|XIONG, NALEE - Iowa State University|
|BREWER, MATT - Iowa State University|
|DAY, TIM - Iowa State University|
|KIMBER, MICHAEL - Iowa State University|
|CARLSON, STEVE - Iowa State University|
Submitted to: American Journal of Veterinary Research
Publication Type: Peer Reviewed Journal
Publication Acceptance Date: 10/13/2009
Publication Date: 10/1/2010
Citation: Xiong, N., Brewer, M., Day, T.A., Kimber, M.J., Barnhill, A.E., Carlson, S.A. 2010. Evaluation of the pathogenicity and virulence of three strains of Salmonella organisms in calves and pigs. American Journal of Veterinary Research. 71(10):1170-1177.
Interpretive Summary: Using swine as a host, the disease-causing abilities of three strains of Salmonella capable of causing unusual Salmonella infections in cattle were assessed. Thirty-six Holstein calves and 72 pigs experimentally infected with Salmonella were used. Three new Salmonella disease outcomes have been characterized in cattle over the last ten years. Representative Salmonella strains were orally inoculated into swine and clinical signs were compared to that observed in cattle. Samples were collected from various tissues and the presence of Salmonella was measured. Of the three unique Salmonella infections observed in cattle, only one was observed in swine. This type of Salmonella infection was exacerbated by free-living protozoa that can be found in swines’ drinking water. In this study, intensified Salmonella infection was identified in swine infected with antibiotic-resistant GI1-bearing strains exposed to free-living protozoa. Therefore, it appears that protozoa-associated Salmonella infection is analogous in swine and cattle.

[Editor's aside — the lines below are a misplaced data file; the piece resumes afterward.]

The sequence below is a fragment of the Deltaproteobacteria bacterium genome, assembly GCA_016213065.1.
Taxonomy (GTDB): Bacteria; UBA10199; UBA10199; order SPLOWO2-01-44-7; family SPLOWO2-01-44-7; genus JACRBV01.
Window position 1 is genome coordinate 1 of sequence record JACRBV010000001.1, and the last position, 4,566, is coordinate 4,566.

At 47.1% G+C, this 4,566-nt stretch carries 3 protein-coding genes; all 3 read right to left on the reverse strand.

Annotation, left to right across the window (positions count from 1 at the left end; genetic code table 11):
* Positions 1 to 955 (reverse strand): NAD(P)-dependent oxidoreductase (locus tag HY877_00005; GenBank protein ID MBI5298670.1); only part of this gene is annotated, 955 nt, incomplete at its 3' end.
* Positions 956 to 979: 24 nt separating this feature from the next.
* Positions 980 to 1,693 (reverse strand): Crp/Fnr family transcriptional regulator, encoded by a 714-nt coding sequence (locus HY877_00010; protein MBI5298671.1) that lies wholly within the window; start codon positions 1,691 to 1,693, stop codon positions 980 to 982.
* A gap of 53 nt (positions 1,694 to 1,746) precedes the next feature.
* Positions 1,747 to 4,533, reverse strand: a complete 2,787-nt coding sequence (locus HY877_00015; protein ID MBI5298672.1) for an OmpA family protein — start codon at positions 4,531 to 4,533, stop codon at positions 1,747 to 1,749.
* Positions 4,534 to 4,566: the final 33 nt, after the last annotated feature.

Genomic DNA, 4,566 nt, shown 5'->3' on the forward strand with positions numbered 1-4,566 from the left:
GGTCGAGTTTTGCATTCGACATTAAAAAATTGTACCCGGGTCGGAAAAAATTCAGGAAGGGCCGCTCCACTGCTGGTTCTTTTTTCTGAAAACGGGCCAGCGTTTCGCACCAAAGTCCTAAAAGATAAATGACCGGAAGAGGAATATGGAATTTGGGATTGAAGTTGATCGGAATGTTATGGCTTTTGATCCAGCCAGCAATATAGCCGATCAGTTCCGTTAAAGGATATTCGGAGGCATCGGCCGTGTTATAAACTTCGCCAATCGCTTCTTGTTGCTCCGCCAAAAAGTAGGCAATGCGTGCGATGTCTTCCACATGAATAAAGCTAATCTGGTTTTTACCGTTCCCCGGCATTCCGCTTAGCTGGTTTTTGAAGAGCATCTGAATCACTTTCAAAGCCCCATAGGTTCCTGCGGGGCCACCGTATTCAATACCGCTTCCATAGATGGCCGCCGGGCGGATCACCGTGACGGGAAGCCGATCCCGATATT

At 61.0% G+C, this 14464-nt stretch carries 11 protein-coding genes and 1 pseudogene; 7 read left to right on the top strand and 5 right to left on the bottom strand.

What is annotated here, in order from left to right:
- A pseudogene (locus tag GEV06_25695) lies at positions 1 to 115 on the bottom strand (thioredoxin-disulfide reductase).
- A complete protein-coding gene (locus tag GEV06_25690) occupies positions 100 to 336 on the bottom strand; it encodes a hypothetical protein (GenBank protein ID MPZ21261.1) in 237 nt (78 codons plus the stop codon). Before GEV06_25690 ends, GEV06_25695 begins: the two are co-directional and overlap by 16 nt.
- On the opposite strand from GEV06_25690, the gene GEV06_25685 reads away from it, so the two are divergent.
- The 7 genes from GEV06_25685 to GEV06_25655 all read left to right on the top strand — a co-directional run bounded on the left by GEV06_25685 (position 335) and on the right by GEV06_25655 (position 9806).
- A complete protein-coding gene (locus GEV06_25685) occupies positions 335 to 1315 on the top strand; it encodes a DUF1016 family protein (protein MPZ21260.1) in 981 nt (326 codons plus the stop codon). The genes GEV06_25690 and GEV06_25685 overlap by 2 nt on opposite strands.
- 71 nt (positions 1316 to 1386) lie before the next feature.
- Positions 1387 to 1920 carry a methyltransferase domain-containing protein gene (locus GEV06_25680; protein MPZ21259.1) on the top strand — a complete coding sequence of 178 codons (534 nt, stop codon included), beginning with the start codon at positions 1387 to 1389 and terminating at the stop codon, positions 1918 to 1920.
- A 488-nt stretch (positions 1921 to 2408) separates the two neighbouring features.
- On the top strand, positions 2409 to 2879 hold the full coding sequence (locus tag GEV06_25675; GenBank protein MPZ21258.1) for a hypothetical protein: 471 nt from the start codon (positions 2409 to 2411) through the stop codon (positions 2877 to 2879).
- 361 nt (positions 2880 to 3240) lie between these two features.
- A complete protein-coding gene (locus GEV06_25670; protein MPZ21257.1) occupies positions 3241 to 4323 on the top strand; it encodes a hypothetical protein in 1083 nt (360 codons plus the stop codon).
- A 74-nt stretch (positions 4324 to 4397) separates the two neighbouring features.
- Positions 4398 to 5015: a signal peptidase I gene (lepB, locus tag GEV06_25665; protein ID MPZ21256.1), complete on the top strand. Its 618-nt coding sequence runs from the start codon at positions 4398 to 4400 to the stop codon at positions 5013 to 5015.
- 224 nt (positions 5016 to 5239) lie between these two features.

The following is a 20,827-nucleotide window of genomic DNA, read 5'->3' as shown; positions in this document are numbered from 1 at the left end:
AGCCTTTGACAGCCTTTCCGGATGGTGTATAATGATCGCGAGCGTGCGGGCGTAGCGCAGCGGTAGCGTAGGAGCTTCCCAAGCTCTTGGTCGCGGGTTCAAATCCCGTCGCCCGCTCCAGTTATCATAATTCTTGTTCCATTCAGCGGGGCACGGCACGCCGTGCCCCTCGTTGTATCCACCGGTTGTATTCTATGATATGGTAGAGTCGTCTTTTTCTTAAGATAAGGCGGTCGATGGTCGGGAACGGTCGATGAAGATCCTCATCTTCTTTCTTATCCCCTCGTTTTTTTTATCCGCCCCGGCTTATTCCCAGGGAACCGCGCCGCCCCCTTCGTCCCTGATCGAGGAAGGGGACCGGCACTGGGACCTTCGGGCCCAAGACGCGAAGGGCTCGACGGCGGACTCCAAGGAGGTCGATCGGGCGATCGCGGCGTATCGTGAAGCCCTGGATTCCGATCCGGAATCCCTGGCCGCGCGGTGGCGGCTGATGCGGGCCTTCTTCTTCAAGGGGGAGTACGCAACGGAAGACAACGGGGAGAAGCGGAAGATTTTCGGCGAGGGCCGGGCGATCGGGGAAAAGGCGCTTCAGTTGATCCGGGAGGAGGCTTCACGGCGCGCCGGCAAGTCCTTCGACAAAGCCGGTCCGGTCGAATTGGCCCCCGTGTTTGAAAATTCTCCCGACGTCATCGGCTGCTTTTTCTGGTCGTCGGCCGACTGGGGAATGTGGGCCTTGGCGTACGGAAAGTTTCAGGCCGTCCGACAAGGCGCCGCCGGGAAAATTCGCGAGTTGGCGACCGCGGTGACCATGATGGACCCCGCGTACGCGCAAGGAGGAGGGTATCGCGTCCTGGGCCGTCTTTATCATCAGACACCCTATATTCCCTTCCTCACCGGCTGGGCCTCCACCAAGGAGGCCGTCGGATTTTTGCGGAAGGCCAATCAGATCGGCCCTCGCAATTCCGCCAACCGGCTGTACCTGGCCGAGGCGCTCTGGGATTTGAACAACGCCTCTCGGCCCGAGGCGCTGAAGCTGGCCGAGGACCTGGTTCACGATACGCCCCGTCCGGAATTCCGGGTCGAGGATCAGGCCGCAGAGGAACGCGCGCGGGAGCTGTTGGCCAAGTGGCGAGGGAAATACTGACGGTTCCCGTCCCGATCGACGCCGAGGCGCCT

Technical Abstract: Objective—Using swine as a host, to assess the pathogenicity and virulence of three strains of Salmonella capable of causing atypical salmonelloses in cattle. Animals—36 Holstein calves and 72 pigs experimentally infected with Salmonella spp. Procedures—Three new Salmonella disease phenotypes (protozoa-mediated hypervirulence, multisystemic cytopathicity, and encephalopathy) have been characterized in cattle over the last ten years. Representative Salmonella strains were orally inoculated into swine and clinical manifestations were compared to that observed in cattle. Samples were collected from various tissues and the presence of Salmonella was assessed qualitatively and quantitatively using Salmonella-selective media. Results—Of the three unique salmonelloses observed in cattle, only protozoa-mediated hypervirulence was observed in swine. Hypervirulence was related to a faster onset of disease and higher pathogen burden. This phenotype was observed in swine infected with multiresistant Salmonella enterica serotypes Typhimurium or Choleraesuis bearing the SGI1 integron. Conclusions and Clinical Relevance—In this study, Salmonella hypervirulence was identified in swine infected with SGI1-bearing strains exposed to free-living protozoa. Additionally, this is the first study to identify an SGI1-bearing strain of S. enterica serotype Choleraesuis displaying augmented virulence in swine. Therefore, it appears that protozoa-associated salmonellosis is analogous in swine and cattle. Salmonella-mediated encephalopathy and multisystemic cytopathicity do not appear to be relevant in swine.